Thanks for coming along.

God bless,

R

Its in the books….2016-17

Unless the folks in charge of officials suddenly realize that they’ve left me out of sub-state or state action, my high school season of officiating basketball is over until November.  Its kind of a melancholy moment, realizing that you’re not thought highly enough of to get the “great games” but honestly….I’m sore and tired.  My whole body hurt by the time the season ended.  Oh….by the way…yours truly got three post-season games.  My season ended with a flurry of six games in six nights, with the furthest being an hour and a half away on a Monday night.  Regardless…here are bullet points of my season:

  • Last season I assigned five technical fouls.  This season only one.  I could have had three more very easily but chose instead to talk to the coaches, to calm them down.  In hind-sight…I should’ve whacked ’em.  All three were sub-varsity coaches behaving poorly.  I did the game no favors by letting them pace the sideline, holler like they were coaching the Bulls and question every call.  I applaud their passion, though want the game to be the show…not the coach.
  • I had a (wait for it….) good season.  Only one regrettable moment where I put the ball into play without my partners being ready.  Sounds innocent enough….right?  WRONG.  DEAD WRONG.  I lost sleep over that brain fart.  Lesson learned.  It won’t happen again.
  • I worked a game with the flu.  I thought that I was going to die on the way home.  Didn’t. 
  • I worked a weeks worth of games with a cold.  It felt like my legs were tree stumps. When I work games with a cold I don’t take cold medicine….I gotta keep my focus,  even if I feel like a baby treats a diaper.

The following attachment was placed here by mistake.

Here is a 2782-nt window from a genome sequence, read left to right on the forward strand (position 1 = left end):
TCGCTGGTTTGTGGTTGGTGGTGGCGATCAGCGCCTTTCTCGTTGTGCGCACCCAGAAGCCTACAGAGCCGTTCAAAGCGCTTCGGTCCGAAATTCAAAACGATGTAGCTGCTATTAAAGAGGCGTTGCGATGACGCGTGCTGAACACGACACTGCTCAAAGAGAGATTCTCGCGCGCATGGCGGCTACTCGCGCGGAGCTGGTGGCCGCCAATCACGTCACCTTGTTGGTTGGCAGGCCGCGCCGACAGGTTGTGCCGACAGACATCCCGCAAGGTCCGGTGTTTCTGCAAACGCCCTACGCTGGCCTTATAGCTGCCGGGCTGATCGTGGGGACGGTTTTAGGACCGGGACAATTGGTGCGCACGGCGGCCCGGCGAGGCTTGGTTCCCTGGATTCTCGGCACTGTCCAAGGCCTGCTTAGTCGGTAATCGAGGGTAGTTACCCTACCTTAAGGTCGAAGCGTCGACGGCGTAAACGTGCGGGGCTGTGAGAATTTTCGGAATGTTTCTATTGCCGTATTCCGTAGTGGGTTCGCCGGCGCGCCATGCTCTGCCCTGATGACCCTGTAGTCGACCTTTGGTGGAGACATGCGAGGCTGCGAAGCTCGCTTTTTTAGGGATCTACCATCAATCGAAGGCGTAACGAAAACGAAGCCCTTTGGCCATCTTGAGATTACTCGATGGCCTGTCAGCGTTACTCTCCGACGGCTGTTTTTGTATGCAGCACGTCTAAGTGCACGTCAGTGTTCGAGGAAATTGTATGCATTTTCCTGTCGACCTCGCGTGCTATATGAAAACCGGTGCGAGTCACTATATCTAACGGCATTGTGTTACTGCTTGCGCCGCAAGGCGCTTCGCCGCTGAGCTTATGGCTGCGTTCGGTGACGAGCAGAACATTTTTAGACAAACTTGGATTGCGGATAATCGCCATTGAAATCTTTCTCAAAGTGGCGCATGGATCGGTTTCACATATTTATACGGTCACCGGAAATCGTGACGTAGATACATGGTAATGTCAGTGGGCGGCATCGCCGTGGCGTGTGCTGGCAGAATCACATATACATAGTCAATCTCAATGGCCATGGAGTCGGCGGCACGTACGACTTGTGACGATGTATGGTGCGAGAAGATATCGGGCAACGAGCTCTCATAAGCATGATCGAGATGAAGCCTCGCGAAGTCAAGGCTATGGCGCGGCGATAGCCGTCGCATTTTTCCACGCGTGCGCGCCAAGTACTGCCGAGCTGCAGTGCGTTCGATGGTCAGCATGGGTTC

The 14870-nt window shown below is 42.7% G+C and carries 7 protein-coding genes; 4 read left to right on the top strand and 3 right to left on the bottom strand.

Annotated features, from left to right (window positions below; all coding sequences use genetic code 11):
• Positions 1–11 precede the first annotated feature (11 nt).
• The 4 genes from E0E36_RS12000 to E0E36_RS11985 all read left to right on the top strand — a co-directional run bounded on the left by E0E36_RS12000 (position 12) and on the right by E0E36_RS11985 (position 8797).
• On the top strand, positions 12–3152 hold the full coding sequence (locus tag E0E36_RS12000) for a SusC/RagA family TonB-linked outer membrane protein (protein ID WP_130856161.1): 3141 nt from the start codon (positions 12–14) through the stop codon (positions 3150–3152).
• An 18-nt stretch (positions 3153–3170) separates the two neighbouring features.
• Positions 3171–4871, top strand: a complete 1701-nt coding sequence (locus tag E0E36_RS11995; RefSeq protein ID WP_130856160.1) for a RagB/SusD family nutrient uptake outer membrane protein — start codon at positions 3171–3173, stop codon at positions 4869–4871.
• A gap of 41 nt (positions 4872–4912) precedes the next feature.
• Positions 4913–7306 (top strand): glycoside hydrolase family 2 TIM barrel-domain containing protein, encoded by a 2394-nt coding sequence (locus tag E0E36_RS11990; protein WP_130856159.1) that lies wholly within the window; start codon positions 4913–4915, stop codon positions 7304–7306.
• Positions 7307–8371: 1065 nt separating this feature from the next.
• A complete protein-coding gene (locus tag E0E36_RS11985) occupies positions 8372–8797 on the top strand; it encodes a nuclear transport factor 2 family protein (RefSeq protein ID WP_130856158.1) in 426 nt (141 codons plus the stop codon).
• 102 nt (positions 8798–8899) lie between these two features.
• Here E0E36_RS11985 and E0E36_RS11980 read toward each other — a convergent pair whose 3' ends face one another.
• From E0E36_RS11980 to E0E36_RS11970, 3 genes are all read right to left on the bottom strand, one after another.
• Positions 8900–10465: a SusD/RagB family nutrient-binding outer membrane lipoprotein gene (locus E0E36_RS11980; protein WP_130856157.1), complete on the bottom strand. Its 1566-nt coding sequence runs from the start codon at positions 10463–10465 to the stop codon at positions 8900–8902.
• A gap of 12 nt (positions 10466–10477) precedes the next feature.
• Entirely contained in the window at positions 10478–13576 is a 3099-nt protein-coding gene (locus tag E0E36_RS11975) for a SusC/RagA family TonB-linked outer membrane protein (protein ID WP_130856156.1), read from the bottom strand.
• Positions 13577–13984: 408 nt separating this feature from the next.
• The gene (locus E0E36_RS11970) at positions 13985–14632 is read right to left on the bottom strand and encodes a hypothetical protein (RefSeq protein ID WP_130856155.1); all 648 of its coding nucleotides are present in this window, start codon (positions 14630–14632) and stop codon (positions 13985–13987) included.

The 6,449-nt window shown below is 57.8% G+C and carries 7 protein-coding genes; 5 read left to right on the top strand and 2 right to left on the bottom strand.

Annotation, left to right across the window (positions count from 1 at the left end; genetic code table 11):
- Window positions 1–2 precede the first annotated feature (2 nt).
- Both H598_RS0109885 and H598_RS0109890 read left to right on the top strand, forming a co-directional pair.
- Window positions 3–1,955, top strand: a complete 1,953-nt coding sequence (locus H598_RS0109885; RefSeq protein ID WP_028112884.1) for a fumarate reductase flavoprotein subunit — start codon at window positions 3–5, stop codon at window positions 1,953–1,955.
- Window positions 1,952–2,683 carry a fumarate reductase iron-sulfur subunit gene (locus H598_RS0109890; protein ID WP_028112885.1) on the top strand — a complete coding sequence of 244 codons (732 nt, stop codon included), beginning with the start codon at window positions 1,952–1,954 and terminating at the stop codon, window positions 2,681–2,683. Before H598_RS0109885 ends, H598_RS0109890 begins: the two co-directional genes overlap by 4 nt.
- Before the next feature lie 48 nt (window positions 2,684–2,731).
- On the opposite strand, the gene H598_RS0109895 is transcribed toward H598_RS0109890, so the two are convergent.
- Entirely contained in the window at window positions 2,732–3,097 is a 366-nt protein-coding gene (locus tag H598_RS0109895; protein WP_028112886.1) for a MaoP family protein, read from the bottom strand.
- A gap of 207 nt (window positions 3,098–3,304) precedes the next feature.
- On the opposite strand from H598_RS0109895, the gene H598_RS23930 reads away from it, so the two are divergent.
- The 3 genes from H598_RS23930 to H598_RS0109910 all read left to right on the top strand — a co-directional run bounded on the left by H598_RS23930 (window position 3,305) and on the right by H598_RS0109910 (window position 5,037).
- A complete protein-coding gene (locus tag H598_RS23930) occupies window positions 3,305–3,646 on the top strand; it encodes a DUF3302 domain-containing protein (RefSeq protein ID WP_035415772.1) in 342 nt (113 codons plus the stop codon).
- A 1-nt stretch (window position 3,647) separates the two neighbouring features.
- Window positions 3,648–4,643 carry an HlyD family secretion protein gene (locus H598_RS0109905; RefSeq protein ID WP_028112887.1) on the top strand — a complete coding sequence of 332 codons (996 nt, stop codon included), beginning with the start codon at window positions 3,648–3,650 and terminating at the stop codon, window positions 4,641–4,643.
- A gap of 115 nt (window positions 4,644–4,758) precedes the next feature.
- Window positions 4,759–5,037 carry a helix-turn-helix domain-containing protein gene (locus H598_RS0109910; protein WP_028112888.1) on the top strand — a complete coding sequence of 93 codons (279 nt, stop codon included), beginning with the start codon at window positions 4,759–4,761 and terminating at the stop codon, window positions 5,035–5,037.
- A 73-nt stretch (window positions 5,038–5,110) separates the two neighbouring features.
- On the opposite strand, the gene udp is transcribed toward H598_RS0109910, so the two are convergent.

• We have a new partner on our three-man crew for next season.  His name is Jon.  Jon works out and eats right.  Jon’s built like a brick ****house.  Our other partner is fifteen years younger than me and works out too.  I think that I’m in for some serious body-shaming this upcoming season if I don’t lose ten pounds and get into the gym soon…and stay there.  (dammit!!)
  • No sooner does my high school season end for 2017 when…eleven games for 2017-2018 show up in my email.  Eleven!!  (This is how nerdy I am…) I’m looking forward to them already.  Most are teams that I’ve done before though there are a few new ones there.  Good road trips type of games.  I.  Can’tWait!!

Photos gallery of this past season:

Post game meal waiting for us in the locker room. Hot dogs, pretzels, Gatorades, Snicker bars and Doritos. This school takes great care of officials. Others give you a bottle of water and that's it.

Post game meal waiting for us in the locker room. Hot dogs, pretzels, Gatorades, Snicker bars and Doritos. This school takes great care of officials. Others give you a bottle of water and that’s it.

After the game. Do you see all of our groupies waiting for us...at center court? I didn't think so

After the game. Do you see all of our groupies waiting for us…at center court? I didn’t think so

Pregame....just waiting for the sophomore game to finish. Joel stretching out and Dan reviewing the rule book.

Pregame….just waiting for the sophomore game to finish. Joel stretching out and Dan reviewing the rule book.

This night we're in the coaches office. Not too glamorous but at least its warm and roomy.

This night we’re in the coaches office. Not too glamorous but at least its warm and roomy.

Never leave a music teacher alone in your back seat with frosted windows. Never....

Never leave a music teacher alone in your back seat with frosted windows. Never….

On our way to Cedar Falls

On our way to Cedar Falls

At our first tournament game.

At our first tournament game.

An hour and a half drive. Great sunset...again.

An hour and a half drive. Great sunset…again.

Did I tell you that leaving a music teacher alone is a bad idea?

Did I tell you that leaving a music teacher alone is a bad idea?